Lunchtime Thoughts on “Patterns”

So, Elaine, what I think is going on in your poem is you are trying to visually depict the way the music sounds to you. As I mentioned to Sally earlier, Glass says that his compositions are built on “repetitive structures.” I think that you caught on to that, and that’s why your own poem contains many repetitions. But, you’re also an attentive listener, and noticed that, while Glass’ phrases repeat, they also change over time in subtle ways. That’s why your phrases also repeat, but change (“with me FLY” versus “FLY with me”). As in Glass’ music, they also overlap:

Arpeggio climb:  with me FLY                with me FLY
FLY  with me                  FLY with me

What I see here is a poem that is meant to be read horizontally, as well as vertically. Horizontally, you tell the “story” of the poem. Vertically, you show how Glass’ music phases in and out of itself. This is a great way depict this music!

One further thing about the look of the poem, before I talk about content. Your use of white space reminds me of the work of ee cummings, who sort of refused to see the page as a square in which things were supposed to go in certain places. That’s a pretty revolutionary idea. [It reminds me of Toulouse-Lautrec, who was so forward-thinking as to defy the convention of putting the subjects of his paintings in the dead center. See, for example, Equestrienne (At the Cirque Fernando). Notice how the clown at top is lopped off at the waist by the picture frame. The spectators to the right are also partially obscured by the edge of the picture.] If you’re interested in that sort of thing, there is an entire movement, known as visual poetry or “vispo”, that is focused on the way a poem looks on the page. Personally, I’m more interested in what a poem says than how it looks, but different strokes, etc.

As for the content of your poem, you ask: Why speak when notes can sing? Why must all music be program music?

Are you saying that the act of living is itself an art and, therefore, music should not try to represent something in life? It should instead, simply be music?

First, I would note that absolute music is still being written. In fact, the piece that I suggested for this prompt: Glass’ Second Piano Etude, is an example. The piece you chose is from a movie and so, yes, it happens to be programmatic, but not all of Glass’ works are.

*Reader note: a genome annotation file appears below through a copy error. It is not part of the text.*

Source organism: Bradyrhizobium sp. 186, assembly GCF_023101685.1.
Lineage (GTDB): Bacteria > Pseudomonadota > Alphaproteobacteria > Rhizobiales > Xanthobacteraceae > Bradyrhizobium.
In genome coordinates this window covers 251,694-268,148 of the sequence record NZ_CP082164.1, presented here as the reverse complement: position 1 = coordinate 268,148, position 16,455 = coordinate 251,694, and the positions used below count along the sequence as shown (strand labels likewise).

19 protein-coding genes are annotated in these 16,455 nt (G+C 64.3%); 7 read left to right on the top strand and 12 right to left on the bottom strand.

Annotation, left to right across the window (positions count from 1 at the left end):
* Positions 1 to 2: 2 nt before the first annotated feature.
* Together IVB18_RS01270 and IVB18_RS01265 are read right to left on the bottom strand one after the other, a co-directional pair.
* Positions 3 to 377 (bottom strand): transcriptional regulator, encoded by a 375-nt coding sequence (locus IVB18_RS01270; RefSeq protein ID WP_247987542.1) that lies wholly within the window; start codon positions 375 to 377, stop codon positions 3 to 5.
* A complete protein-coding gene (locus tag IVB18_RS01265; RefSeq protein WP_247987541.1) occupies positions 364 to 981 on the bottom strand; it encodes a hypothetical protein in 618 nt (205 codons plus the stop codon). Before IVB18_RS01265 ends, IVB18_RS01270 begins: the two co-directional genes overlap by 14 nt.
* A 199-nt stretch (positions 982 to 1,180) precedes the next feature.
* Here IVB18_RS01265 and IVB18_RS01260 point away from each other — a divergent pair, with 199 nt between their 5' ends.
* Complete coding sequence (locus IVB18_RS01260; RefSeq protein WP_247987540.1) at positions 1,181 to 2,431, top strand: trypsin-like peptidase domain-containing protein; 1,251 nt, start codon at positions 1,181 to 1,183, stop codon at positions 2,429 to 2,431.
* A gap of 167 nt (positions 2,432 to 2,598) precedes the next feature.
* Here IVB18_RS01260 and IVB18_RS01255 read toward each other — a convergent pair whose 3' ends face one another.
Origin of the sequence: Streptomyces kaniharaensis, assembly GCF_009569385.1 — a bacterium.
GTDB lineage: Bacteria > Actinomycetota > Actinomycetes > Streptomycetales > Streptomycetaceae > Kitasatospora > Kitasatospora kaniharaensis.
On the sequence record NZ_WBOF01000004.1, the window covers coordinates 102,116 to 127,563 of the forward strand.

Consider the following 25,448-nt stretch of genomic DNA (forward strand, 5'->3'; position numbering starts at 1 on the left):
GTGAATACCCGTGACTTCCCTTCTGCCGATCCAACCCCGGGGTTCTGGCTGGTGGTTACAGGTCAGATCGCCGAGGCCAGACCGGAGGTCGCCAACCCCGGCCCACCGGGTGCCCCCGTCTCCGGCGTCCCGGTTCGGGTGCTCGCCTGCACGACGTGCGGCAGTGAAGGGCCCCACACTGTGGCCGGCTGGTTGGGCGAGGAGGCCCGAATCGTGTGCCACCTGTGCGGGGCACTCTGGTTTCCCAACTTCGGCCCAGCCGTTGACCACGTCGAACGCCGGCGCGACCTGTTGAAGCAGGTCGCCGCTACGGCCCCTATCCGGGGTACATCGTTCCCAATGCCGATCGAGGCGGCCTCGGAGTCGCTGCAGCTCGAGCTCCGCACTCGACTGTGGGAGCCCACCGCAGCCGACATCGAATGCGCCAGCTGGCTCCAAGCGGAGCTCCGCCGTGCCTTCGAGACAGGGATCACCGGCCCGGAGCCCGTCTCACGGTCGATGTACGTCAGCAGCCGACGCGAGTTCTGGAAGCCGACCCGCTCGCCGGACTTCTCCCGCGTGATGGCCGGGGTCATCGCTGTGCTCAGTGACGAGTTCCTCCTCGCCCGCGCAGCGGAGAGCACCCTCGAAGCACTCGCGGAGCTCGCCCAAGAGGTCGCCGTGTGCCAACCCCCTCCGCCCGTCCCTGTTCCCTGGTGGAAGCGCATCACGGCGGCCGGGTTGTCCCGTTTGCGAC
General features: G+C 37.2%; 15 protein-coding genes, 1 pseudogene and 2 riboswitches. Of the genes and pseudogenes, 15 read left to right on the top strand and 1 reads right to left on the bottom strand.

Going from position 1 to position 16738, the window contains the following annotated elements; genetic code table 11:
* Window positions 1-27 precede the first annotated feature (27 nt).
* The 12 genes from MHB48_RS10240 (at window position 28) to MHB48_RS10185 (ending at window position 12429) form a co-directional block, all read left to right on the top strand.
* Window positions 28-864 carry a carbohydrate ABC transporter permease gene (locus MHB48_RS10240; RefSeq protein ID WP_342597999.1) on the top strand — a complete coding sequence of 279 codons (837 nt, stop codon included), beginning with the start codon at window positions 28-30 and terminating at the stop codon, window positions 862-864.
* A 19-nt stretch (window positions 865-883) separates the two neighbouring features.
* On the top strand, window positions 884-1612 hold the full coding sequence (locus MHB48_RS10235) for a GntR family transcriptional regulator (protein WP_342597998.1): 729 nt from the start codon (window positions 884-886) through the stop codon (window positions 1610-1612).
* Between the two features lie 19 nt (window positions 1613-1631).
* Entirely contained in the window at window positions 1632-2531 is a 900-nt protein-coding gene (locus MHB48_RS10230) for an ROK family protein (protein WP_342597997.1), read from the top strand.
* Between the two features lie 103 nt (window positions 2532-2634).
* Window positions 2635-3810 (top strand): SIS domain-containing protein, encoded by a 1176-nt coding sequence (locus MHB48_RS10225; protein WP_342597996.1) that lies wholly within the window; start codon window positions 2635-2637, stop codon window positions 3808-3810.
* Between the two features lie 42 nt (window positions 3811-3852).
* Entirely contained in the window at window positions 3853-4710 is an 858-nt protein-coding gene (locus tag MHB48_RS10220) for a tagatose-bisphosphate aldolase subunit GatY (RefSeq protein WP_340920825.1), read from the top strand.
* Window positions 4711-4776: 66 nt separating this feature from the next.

Second, I think you have a very strong sense that art and its creator are inseparable in some important way. And even the perceiver of the art is bound up in the art. I think this is the point of your poem Definition of Art. So, maybe when people speak, they are singing at the same time? Is that what you are saying? [I would note here that Leoš Janáček is famous for putting actual speech patterns in his music, just as Messiaen included actual bird calls. So they would probably agree with that idea.]

I don’t know of this relates, but I am thinking here of the ending to Jack Gilbert’s poem To See If Something Comes Next. “Maybe,” he writes, “it is like the Noh: whenever the script says dances, whatever the actor does next is a dance. If he stands still, he is dancing.”

And I think that is the impression I get of your world view after reading these two poems that you have given us. I feel like you are saying that the art and the artist are the same and that the simple act of being is a type of art.

Or am I completely wrong?

Advertisements

One thought on “Lunchtime Thoughts on “Patterns”

  1. My major interest is in language. I am trying to say that music is itself a language and doesn’t need to be translated by words (a different language). The poet I was thinking of is Apollinaire (Caligrammes). As far as my other poem is concerned I was saying that the music and the object (swan) blend and create a third thing which is a new language (and that is the definition of art)……..always creating a new language). I never really think too much of the artist himself because it is his language which interests me and which is a mixture of everything that has ever gone through his mind, and therefore includes an enormous amount of intertextuality.

Leave a Reply

Fill in your details below or click an icon to log in:

WordPress.com Logo

You are commenting using your WordPress.com account. Log Out / Change )

Twitter picture

You are commenting using your Twitter account. Log Out / Change )

Facebook photo

You are commenting using your Facebook account. Log Out / Change )

Google+ photo

You are commenting using your Google+ account. Log Out / Change )

Connecting to %s